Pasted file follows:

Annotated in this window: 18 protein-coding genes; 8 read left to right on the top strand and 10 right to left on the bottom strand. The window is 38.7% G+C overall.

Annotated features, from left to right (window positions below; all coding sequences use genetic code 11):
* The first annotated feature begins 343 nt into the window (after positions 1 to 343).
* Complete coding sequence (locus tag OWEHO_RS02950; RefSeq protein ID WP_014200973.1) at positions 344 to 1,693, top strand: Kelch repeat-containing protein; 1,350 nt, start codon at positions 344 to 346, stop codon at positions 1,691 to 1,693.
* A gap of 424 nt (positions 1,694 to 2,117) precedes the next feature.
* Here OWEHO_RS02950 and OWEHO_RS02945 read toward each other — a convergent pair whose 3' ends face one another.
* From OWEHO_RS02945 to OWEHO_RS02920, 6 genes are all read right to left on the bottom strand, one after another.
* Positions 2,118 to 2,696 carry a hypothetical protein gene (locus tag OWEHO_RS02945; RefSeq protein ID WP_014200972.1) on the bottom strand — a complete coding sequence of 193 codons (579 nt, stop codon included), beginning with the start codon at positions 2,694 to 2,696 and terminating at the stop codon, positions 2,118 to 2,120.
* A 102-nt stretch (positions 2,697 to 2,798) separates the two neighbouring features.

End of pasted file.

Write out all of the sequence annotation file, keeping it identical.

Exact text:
Annotated in this window: 18 protein-coding genes; 8 read left to right on the top strand and 10 right to left on the bottom strand. The window is 38.7% G+C overall.

Annotated features, from left to right (window positions below; all coding sequences use genetic code 11):
* The first annotated feature begins 343 nt into the window (after positions 1 to 343).
* Complete coding sequence (locus tag OWEHO_RS02950; RefSeq protein ID WP_014200973.1) at positions 344 to 1,693, top strand: Kelch repeat-containing protein; 1,350 nt, start codon at positions 344 to 346, stop codon at positions 1,691 to 1,693.
* A gap of 424 nt (positions 1,694 to 2,117) precedes the next feature.
* Here OWEHO_RS02950 and OWEHO_RS02945 read toward each other — a convergent pair whose 3' ends face one another.
* From OWEHO_RS02945 to OWEHO_RS02920, 6 genes are all read right to left on the bottom strand, one after another.
* Positions 2,118 to 2,696 carry a hypothetical protein gene (locus tag OWEHO_RS02945; RefSeq protein ID WP_014200972.1) on the bottom strand — a complete coding sequence of 193 codons (579 nt, stop codon included), beginning with the start codon at positions 2,694 to 2,696 and terminating at the stop codon, positions 2,118 to 2,120.
* A 102-nt stretch (positions 2,697 to 2,798) separates the two neighbouring features.